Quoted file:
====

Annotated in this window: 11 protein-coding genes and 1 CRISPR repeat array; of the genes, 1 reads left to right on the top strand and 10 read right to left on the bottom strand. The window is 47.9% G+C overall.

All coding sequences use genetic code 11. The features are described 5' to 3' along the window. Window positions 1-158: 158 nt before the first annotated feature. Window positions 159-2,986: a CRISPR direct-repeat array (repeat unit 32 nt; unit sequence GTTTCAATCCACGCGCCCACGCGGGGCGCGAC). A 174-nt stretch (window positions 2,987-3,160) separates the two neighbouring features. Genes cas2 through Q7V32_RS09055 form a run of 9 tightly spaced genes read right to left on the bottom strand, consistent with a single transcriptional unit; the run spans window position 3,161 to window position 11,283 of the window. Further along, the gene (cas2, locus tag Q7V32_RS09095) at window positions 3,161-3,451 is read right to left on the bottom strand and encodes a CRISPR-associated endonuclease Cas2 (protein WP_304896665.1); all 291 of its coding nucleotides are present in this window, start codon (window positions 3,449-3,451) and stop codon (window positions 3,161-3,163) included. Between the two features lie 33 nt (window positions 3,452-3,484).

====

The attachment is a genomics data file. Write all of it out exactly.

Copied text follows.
Annotated in this window: 11 protein-coding genes and 1 CRISPR repeat array; of the genes, 1 reads left to right on the top strand and 10 read right to left on the bottom strand. The window is 47.9% G+C overall.

All coding sequences use genetic code 11. The features are described 5' to 3' along the window. Window positions 1-158: 158 nt before the first annotated feature. Window positions 159-2,986: a CRISPR direct-repeat array (repeat unit 32 nt; unit sequence GTTTCAATCCACGCGCCCACGCGGGGCGCGAC). A 174-nt stretch (window positions 2,987-3,160) separates the two neighbouring features. Genes cas2 through Q7V32_RS09055 form a run of 9 tightly spaced genes read right to left on the bottom strand, consistent with a single transcriptional unit; the run spans window position 3,161 to window position 11,283 of the window. Further along, the gene (cas2, locus tag Q7V32_RS09095) at window positions 3,161-3,451 is read right to left on the bottom strand and encodes a CRISPR-associated endonuclease Cas2 (protein WP_304896665.1); all 291 of its coding nucleotides are present in this window, start codon (window positions 3,449-3,451) and stop codon (window positions 3,161-3,163) included. Between the two features lie 33 nt (window positions 3,452-3,484).